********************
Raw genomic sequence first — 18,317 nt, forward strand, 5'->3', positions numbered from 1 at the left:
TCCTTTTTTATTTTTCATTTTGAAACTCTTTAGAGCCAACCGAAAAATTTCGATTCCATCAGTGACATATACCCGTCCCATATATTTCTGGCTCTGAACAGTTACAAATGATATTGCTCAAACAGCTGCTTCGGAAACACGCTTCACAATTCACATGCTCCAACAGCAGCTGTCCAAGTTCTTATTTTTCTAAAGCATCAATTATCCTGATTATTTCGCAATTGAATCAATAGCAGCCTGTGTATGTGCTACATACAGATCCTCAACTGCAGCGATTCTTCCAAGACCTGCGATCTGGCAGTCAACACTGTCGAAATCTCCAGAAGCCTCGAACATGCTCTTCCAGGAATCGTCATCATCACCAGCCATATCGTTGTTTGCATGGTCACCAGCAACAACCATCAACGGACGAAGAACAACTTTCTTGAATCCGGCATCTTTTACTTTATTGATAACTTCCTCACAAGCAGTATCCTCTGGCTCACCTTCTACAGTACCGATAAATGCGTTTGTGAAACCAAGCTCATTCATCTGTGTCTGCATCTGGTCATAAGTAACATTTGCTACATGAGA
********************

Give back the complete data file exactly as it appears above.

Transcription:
Raw genomic sequence first — 18,317 nt, forward strand, 5'->3', positions numbered from 1 at the left:
TCCTTTTTTATTTTTCATTTTGAAACTCTTTAGAGCCAACCGAAAAATTTCGATTCCATCAGTGACATATACCCGTCCCATATATTTCTGGCTCTGAACAGTTACAAATGATATTGCTCAAACAGCTGCTTCGGAAACACGCTTCACAATTCACATGCTCCAACAGCAGCTGTCCAAGTTCTTATTTTTCTAAAGCATCAATTATCCTGATTATTTCGCAATTGAATCAATAGCAGCCTGTGTATGTGCTACATACAGATCCTCAACTGCAGCGATTCTTCCAAGACCTGCGATCTGGCAGTCAACACTGTCGAAATCTCCAGAAGCCTCGAACATGCTCTTCCAGGAATCGTCATCATCACCAGCCATATCGTTGTTTGCATGGTCACCAGCAACAACCATCAACGGACGAAGAACAACTTTCTTGAATCCGGCATCTTTTACTTTATTGATAACTTCCTCACAAGCAGTATCCTCTGGCTCACCTTCTACAGTACCGATAAATGCGTTTGTGAAACCAAGCTCATTCATCTGTGTCTGCATCTGGTCATAAGTAACATTTGCTACATGAGA